nourish

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English[edit]

Etymology[edit]

From Middle English, from Old French nouriss-, stem of one of the conjugated forms of norrir, from Latin nutrire (to suckle, feed, foster, nourish, cherish, preserve, support).

Noun[edit]

nourish (plural nourishes)

  1. (obsolete) A nurse.

Verb[edit]

nourish (third-person singular simple present nourishes, present participle nourishing, simple past and past participle nourished)

  1. To feed and cause to grow; to supply with matter which increases bulk or supplies waste, and promotes health; to furnish with nutriment.
    • Bible, Is. xliv. 14
      He planteth an ash, and the rain doth nourish it.
  2. To support; to maintain.
    • Shakespeare
      I in Ireland nourish a mighty band.
  3. To supply the means of support and increase to; to encourage; to foster; as, to nourish rebellion; to nourish the virtues.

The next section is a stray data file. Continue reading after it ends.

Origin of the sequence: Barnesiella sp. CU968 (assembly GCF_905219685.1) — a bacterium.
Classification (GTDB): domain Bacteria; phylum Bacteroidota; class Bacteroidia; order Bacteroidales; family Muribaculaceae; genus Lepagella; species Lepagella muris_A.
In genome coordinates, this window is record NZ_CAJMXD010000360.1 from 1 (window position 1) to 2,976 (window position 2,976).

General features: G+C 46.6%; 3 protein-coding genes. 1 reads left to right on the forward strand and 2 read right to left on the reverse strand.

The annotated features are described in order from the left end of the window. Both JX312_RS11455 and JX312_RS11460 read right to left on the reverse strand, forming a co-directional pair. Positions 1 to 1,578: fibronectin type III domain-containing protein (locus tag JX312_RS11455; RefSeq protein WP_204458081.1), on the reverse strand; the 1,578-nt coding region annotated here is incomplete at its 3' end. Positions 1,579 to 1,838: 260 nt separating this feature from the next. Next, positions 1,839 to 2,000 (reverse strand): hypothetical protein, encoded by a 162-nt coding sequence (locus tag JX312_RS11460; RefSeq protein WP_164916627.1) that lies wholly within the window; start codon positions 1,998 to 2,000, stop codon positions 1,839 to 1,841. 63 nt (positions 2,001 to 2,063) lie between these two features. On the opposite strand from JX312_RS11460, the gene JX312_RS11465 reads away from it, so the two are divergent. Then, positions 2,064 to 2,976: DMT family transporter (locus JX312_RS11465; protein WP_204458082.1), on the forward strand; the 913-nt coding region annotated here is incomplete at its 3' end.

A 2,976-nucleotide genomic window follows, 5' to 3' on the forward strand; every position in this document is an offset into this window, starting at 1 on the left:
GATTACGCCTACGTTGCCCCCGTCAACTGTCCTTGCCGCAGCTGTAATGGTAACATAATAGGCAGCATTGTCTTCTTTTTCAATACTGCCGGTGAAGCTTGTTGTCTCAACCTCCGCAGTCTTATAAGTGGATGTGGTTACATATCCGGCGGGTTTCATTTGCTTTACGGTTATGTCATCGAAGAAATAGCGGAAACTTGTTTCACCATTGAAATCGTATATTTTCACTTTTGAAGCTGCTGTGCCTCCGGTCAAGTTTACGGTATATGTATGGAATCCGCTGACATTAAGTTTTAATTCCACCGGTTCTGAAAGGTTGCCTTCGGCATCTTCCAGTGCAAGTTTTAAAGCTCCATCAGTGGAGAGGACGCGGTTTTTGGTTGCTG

4. To cherish; to comfort.
    • Bible, James v. 5
      Ye have nourished your hearts.
  5. To educate; to instruct; to bring up; to nurture; to promote the growth of in attainments.
    • Bible, 1 Timothy iv. 6
      Nourished up in the words of faith.
    (Can we find and add a quotation of Chaucer to this entry?)
  6. To promote growth; to furnish nutriment.
  7. (intransitive, obsolete) To gain nourishment.
    (Can we find and add a quotation of Francis Bacon to this entry?)

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